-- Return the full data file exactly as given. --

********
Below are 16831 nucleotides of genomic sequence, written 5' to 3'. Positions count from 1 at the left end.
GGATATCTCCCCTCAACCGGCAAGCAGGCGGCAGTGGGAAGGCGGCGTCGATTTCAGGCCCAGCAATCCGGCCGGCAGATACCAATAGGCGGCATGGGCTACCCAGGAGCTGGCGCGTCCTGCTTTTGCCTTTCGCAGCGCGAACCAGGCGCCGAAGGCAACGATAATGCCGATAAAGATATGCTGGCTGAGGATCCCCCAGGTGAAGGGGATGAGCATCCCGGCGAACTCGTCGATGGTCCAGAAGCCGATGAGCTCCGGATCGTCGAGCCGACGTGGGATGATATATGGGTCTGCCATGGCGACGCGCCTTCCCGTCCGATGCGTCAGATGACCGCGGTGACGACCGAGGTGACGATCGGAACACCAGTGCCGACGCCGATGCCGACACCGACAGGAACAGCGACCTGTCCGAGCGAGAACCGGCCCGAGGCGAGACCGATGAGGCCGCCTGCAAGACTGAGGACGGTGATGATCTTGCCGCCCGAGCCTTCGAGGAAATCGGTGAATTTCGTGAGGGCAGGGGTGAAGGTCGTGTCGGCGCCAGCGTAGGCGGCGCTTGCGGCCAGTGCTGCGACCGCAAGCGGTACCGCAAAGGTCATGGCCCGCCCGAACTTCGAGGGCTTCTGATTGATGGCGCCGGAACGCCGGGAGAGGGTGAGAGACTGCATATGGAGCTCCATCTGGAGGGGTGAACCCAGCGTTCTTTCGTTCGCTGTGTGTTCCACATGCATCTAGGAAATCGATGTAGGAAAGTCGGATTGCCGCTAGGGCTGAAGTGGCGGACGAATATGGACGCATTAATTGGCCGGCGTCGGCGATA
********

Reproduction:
Below are 16831 nucleotides of genomic sequence, written 5' to 3'. Positions count from 1 at the left end.
GGATATCTCCCCTCAACCGGCAAGCAGGCGGCAGTGGGAAGGCGGCGTCGATTTCAGGCCCAGCAATCCGGCCGGCAGATACCAATAGGCGGCATGGGCTACCCAGGAGCTGGCGCGTCCTGCTTTTGCCTTTCGCAGCGCGAACCAGGCGCCGAAGGCAACGATAATGCCGATAAAGATATGCTGGCTGAGGATCCCCCAGGTGAAGGGGATGAGCATCCCGGCGAACTCGTCGATGGTCCAGAAGCCGATGAGCTCCGGATCGTCGAGCCGACGTGGGATGATATATGGGTCTGCCATGGCGACGCGCCTTCCCGTCCGATGCGTCAGATGACCGCGGTGACGACCGAGGTGACGATCGGAACACCAGTGCCGACGCCGATGCCGACACCGACAGGAACAGCGACCTGTCCGAGCGAGAACCGGCCCGAGGCGAGACCGATGAGGCCGCCTGCAAGACTGAGGACGGTGATGATCTTGCCGCCCGAGCCTTCGAGGAAATCGGTGAATTTCGTGAGGGCAGGGGTGAAGGTCGTGTCGGCGCCAGCGTAGGCGGCGCTTGCGGCCAGTGCTGCGACCGCAAGCGGTACCGCAAAGGTCATGGCCCGCCCGAACTTCGAGGGCTTCTGATTGATGGCGCCGGAACGCCGGGAGAGGGTGAGAGACTGCATATGGAGCTCCATCTGGAGGGGTGAACCCAGCGTTCTTTCGTTCGCTGTGTGTTCCACATGCATCTAGGAAATCGATGTAGGAAAGTCGGATTGCCGCTAGGGCTGAAGTGGCGGACGAATATGGACGCATTAATTGGCCGGCGTCGGCGATA